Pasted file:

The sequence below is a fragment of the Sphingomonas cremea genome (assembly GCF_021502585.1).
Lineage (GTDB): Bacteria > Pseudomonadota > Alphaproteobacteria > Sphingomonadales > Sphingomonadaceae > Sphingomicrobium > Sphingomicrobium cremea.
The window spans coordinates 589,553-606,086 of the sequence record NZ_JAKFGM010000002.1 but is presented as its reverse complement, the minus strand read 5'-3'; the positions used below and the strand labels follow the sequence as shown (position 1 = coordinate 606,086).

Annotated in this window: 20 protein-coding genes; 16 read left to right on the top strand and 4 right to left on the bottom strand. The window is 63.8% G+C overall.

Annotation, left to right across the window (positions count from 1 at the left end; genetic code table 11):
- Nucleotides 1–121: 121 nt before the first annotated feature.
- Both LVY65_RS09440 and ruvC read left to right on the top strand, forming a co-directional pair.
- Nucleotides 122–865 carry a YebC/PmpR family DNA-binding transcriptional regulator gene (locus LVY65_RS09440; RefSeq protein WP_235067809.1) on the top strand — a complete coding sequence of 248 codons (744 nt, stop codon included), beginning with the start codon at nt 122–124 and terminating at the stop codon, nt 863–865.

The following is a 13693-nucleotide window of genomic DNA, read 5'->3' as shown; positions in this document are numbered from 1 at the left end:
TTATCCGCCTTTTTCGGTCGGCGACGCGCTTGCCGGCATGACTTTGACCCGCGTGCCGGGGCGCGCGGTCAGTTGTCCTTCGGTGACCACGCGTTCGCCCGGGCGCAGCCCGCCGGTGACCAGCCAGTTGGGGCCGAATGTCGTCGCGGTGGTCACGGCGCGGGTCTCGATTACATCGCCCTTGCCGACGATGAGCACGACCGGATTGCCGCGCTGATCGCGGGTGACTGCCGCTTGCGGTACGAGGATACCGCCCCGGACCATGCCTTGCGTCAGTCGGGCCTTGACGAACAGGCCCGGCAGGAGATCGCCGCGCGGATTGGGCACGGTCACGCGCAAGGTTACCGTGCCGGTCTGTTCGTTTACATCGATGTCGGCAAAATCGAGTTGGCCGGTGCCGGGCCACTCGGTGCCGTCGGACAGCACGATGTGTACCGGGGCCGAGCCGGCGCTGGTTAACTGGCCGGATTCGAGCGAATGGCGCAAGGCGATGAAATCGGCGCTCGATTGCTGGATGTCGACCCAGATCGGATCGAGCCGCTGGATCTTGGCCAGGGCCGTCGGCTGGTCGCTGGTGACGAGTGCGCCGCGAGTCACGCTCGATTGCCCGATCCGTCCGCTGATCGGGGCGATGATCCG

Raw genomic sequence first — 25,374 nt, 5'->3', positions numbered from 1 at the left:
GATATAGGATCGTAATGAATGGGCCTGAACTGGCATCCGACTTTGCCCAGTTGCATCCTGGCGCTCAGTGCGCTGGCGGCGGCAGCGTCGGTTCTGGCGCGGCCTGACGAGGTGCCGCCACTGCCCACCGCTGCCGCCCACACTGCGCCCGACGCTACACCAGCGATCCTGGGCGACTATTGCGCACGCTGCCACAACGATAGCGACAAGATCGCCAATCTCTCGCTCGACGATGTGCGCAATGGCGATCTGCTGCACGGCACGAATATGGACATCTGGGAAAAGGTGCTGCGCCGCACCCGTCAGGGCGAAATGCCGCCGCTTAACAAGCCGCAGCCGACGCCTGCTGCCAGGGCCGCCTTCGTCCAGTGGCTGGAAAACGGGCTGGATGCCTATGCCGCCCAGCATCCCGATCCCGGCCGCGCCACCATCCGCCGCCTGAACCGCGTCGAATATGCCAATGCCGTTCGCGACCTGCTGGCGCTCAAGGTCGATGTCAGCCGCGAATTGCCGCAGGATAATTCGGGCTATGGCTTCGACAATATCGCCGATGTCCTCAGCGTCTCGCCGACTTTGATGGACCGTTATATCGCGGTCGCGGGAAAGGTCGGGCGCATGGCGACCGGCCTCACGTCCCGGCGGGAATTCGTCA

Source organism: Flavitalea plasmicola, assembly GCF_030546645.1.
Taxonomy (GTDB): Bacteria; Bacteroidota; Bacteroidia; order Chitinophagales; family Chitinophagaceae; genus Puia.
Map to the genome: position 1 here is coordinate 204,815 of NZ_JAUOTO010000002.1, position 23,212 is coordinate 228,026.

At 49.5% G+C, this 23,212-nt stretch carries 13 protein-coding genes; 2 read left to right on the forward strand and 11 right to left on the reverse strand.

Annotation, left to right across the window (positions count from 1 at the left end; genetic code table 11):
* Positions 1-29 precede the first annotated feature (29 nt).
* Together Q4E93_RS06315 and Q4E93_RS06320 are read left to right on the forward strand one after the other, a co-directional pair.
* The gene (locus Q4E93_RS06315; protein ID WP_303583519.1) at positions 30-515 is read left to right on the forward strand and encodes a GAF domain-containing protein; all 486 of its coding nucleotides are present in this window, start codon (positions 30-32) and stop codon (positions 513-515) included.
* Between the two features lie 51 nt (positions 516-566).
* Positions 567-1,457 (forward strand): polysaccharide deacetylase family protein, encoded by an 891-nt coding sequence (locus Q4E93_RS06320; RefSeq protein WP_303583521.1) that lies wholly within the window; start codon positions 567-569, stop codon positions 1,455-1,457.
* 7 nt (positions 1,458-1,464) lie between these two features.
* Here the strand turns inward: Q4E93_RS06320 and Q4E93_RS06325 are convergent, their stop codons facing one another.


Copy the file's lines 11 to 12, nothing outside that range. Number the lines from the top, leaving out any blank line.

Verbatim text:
Raw genomic sequence first — 25,374 nt, 5'->3', positions numbered from 1 at the left:
GATATAGGATCGTAATGAATGGGCCTGAACTGGCATCCGACTTTGCCCAGTTGCATCCTGGCGCTCAGTGCGCTGGCGGCGGCAGCGTCGGTTCTGGCGCGGCCTGACGAGGTGCCGCCACTGCCCACCGCTGCCGCCCACACTGCGCCCGACGCTACACCAGCGATCCTGGGCGACTATTGCGCACGCTGCCACAACGATAGCGACAAGATCGCCAATCTCTCGCTCGACGATGTGCGCAATGGCGATCTGCTGCACGGCACGAATATGGACATCTGGGAAAAGGTGCTGCGCCGCACCCGTCAGGGCGAAATGCCGCCGCTTAACAAGCCGCAGCCGACGCCTGCTGCCAGGGCCGCCTTCGTCCAGTGGCTGGAAAACGGGCTGGATGCCTATGCCGCCCAGCATCCCGATCCCGGCCGCGCCACCATCCGCCGCCTGAACCGCGTCGAATATGCCAATGCCGTTCGCGACCTGCTGGCGCTCAAGGTCGATGTCAGCCGCGAATTGCCGCAGGATAATTCGGGCTATGGCTTCGACAATATCGCCGATGTCCTCAGCGTCTCGCCGACTTTGATGGACCGTTATATCGCGGTCGCGGGAAAGGTCGGGCGCATGGCGACCGGCCTCACGTCCCGGCGGGAATTCGTCA